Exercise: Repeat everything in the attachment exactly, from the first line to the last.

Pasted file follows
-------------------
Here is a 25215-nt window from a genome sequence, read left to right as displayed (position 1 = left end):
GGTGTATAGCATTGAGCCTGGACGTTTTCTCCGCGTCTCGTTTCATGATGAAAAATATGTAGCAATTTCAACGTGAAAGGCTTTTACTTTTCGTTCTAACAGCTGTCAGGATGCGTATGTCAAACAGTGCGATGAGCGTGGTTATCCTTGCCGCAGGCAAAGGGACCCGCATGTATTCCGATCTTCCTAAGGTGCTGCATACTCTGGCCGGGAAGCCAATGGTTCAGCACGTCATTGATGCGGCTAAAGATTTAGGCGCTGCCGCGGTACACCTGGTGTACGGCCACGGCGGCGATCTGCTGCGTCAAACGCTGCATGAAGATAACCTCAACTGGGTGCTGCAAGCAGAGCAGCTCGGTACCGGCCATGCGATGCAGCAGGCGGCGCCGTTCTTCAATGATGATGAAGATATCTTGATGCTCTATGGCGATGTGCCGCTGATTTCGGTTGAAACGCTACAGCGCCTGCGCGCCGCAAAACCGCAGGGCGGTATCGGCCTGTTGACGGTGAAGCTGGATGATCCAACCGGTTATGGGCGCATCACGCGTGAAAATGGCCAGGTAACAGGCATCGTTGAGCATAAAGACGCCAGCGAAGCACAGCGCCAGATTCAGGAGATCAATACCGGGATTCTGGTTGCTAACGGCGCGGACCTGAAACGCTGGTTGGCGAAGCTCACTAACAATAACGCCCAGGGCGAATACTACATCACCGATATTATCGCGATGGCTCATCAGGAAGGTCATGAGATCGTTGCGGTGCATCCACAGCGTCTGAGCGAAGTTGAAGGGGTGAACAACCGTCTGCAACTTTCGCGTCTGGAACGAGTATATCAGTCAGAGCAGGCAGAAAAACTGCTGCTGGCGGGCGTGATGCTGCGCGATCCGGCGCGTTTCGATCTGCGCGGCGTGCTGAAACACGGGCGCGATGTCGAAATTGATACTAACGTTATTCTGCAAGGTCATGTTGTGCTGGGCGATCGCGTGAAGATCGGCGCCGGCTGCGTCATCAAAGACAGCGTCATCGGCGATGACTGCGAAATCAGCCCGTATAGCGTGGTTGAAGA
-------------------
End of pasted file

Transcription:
Here is a 25215-nt window from a genome sequence, read left to right as displayed (position 1 = left end):
GGTGTATAGCATTGAGCCTGGACGTTTTCTCCGCGTCTCGTTTCATGATGAAAAATATGTAGCAATTTCAACGTGAAAGGCTTTTACTTTTCGTTCTAACAGCTGTCAGGATGCGTATGTCAAACAGTGCGATGAGCGTGGTTATCCTTGCCGCAGGCAAAGGGACCCGCATGTATTCCGATCTTCCTAAGGTGCTGCATACTCTGGCCGGGAAGCCAATGGTTCAGCACGTCATTGATGCGGCTAAAGATTTAGGCGCTGCCGCGGTACACCTGGTGTACGGCCACGGCGGCGATCTGCTGCGTCAAACGCTGCATGAAGATAACCTCAACTGGGTGCTGCAAGCAGAGCAGCTCGGTACCGGCCATGCGATGCAGCAGGCGGCGCCGTTCTTCAATGATGATGAAGATATCTTGATGCTCTATGGCGATGTGCCGCTGATTTCGGTTGAAACGCTACAGCGCCTGCGCGCCGCAAAACCGCAGGGCGGTATCGGCCTGTTGACGGTGAAGCTGGATGATCCAACCGGTTATGGGCGCATCACGCGTGAAAATGGCCAGGTAACAGGCATCGTTGAGCATAAAGACGCCAGCGAAGCACAGCGCCAGATTCAGGAGATCAATACCGGGATTCTGGTTGCTAACGGCGCGGACCTGAAACGCTGGTTGGCGAAGCTCACTAACAATAACGCCCAGGGCGAATACTACATCACCGATATTATCGCGATGGCTCATCAGGAAGGTCATGAGATCGTTGCGGTGCATCCACAGCGTCTGAGCGAAGTTGAAGGGGTGAACAACCGTCTGCAACTTTCGCGTCTGGAACGAGTATATCAGTCAGAGCAGGCAGAAAAACTGCTGCTGGCGGGCGTGATGCTGCGCGATCCGGCGCGTTTCGATCTGCGCGGCGTGCTGAAACACGGGCGCGATGTCGAAATTGATACTAACGTTATTCTGCAAGGTCATGTTGTGCTGGGCGATCGCGTGAAGATCGGCGCCGGCTGCGTCATCAAAGACAGCGTCATCGGCGATGACTGCGAAATCAGCCCGTATAGCGTGGTTGAAGA